The overall dietary diversity score was not encouraging, and 24 hour observations showed children and other family members heavily relied on few food items. Bangladesh: HDDS < 6 and CSI <107 Ethiopia: HDDS <6.2 and CSI <107 consumption of food was correlated to the income level of households. concentration curves showed the cumulative distribution of malnutrition was below the diagonal line, in which child malnutrition is highly concentrated among low income households.
Concentration curves for income and child malnutrition in Bangladesh Concentration curves for income and child malnutrition in Ethiopia
List of Coping Strategies (seasonal) 1. Eat less preferred food 2. Reduce the number of meals per day 3. Borrow money from relatives to buy food and seek work in urban or other rural areas (laborer, rickshaw puller) 4. Borrow food from relatives or neighbors 5. Gather or eat wild foods 6. Skip meal for the whole day by adult members of the household 7. Send children to eat with relatives or neighbors 8. Limit meal portion size of children 9. Consume seed stock kept for the next season 10. Skip meal by the entire family for the whole day 11. Begging
At the peak of the food price hikes, the highest seasonal coping strategies were adopted in all the research sites
Summary of Logistic regression results -The estimates for the coefficients for the predictors in this model represented the change in the logit of the outcome variable. -An increase in the price of food was statistically significant in accounting childrens vulnerability to food insecurity in households. -An increase in food price by one US dollar would have the probability of decreasing the HDDS and increasing the CIS of a household by -2.5 in Bangladesh in Ethiopia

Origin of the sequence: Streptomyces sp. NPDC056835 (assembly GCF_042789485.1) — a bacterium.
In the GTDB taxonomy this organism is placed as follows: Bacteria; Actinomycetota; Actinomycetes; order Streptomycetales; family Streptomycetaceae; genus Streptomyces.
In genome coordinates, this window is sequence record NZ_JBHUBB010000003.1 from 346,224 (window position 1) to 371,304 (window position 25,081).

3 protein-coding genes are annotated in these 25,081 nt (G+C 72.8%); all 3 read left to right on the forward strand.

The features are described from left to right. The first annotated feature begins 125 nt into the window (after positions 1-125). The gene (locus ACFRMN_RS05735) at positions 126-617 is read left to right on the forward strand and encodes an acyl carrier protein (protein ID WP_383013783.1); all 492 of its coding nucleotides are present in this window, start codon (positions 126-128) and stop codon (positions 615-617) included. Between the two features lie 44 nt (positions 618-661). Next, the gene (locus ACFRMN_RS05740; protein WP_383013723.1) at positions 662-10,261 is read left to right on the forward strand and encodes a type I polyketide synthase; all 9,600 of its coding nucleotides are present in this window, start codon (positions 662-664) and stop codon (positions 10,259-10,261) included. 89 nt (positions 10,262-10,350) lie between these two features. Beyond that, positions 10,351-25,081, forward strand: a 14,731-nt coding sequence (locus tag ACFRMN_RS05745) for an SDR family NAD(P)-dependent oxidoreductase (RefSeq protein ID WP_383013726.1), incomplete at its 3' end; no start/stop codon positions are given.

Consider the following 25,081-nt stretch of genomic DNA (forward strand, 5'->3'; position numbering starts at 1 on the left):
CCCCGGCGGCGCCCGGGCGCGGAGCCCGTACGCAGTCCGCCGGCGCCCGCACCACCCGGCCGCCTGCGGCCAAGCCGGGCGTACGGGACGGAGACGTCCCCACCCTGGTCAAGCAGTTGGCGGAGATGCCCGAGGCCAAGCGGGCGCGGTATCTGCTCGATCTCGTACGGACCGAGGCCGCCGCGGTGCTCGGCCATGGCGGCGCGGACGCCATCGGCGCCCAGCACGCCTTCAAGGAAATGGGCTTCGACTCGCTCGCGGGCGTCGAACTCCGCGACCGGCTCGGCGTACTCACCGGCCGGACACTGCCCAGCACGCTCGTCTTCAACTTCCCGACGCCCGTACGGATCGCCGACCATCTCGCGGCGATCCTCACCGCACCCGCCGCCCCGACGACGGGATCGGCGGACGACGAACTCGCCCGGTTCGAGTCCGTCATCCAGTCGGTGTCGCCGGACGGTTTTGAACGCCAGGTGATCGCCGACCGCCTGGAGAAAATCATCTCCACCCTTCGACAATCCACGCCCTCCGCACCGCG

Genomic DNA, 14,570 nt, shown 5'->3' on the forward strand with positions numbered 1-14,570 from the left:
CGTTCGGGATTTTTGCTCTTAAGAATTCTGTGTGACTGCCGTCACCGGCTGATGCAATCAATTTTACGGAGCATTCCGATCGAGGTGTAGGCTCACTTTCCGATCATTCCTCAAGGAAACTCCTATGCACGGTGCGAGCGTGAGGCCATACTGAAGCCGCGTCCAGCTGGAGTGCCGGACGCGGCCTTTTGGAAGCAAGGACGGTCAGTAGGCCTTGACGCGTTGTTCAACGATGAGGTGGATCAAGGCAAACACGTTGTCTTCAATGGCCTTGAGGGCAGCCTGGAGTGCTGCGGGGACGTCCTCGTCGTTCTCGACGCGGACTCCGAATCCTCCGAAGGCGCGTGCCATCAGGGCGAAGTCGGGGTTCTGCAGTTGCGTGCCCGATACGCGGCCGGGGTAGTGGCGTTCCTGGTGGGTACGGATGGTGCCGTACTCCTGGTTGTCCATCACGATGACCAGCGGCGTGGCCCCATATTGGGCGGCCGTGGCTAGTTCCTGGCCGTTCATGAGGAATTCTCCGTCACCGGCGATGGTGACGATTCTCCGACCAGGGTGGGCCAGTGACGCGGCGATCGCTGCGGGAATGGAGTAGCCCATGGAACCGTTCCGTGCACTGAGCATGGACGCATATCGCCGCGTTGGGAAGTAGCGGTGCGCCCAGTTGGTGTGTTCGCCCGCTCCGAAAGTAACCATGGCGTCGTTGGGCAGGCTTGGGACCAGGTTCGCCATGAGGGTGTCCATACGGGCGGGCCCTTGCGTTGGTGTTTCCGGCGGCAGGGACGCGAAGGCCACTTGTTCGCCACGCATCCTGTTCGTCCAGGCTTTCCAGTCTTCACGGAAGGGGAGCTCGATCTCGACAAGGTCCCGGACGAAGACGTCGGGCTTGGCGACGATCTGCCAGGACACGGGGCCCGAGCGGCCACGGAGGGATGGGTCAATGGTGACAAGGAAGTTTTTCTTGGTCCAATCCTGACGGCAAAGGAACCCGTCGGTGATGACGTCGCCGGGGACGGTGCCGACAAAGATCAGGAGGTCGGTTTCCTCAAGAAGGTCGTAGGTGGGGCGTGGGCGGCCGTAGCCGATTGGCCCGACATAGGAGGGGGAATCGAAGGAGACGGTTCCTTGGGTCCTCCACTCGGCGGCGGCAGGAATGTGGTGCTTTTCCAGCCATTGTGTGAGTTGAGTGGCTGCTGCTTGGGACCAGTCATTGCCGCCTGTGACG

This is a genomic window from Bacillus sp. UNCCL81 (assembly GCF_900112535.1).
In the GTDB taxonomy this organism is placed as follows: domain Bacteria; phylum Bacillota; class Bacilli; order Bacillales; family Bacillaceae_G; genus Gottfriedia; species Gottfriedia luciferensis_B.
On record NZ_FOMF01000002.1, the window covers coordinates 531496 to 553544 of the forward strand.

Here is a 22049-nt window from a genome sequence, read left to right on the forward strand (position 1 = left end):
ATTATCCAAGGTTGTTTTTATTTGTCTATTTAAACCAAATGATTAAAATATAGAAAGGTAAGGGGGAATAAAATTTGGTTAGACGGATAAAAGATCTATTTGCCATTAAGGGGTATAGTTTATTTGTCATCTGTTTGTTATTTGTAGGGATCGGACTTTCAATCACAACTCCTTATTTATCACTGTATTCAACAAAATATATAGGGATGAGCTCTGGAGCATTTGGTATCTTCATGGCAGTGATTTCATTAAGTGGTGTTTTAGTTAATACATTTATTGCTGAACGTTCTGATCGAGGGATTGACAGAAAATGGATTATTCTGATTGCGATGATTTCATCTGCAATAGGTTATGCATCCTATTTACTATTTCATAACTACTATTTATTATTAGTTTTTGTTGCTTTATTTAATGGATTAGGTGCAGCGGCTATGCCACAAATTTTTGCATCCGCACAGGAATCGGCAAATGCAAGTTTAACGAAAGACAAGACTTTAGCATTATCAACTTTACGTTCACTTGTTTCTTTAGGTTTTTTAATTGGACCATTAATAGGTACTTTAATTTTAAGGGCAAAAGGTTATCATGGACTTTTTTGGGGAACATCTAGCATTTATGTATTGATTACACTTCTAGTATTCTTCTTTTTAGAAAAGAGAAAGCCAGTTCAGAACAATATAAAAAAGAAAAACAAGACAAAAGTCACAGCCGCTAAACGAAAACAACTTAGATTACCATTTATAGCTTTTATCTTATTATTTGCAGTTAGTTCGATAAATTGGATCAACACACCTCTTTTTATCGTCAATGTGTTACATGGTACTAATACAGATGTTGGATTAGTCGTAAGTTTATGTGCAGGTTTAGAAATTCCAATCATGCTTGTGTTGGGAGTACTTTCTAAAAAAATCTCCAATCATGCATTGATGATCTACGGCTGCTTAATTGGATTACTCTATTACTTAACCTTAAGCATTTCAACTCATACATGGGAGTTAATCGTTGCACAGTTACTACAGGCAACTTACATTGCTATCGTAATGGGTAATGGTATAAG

Socio–demographic model (family size, education and household head): only education and family size were found to be significant in accounting for changes in childrens vulnerability to food insecurity in households both in Bangladesh and Ethiopia. Agricultural inputs model (farm size measured in hectares, cattle (oxen and cows) measured in TLU, fertilizer use in kilograms and water availability constituting irrigation/dam): Only farm size and fertilizer use were found to be statistically significant in predicting the probability of childrens vulnerability to food insecurity in households both in Bangladesh and Ethiopia. Economic/income model (remittance, non–farm income, credit and project participation or aid receipt): All the predictors except remittance were found to be statistically significant in explaining childrens vulnerability to food insecurity in households.
Full model: Bangladesh: Seven predictors (food price hikes, household head, family size, farm size, non–farm income and fertilizer) Ethiopia: five predictors (food price hikes, education, farm size, non–farm income and project participation/aid receipt) Suggests, food price hikes, alone or in combination with other variables, accounted predicting the probability of childrens vulnerability to food insecurity in households of both countries. Strengthening income and agricultural resource base of households tend to serve as enhancing the coping strategies of households reinforces the need for prevention and preparedness aspects of rural development interventions Food availability decline (FAD) and food entitlement decline (FED) the base, but understanding the determinants of vulnerability and coping strategies highly important for addressing food consumption and utilization decline (FCUD).
Future agendas and challenges 1)addressing environmental degradation 2)external assistance and in particular food aid and its contribution in terms of supporting social protection programs (SPPs) 3)role of institutions mainly the state and the market as well as NGOs (also known as the Third Sector) in attending to the concerns and demands of vulnerable groups.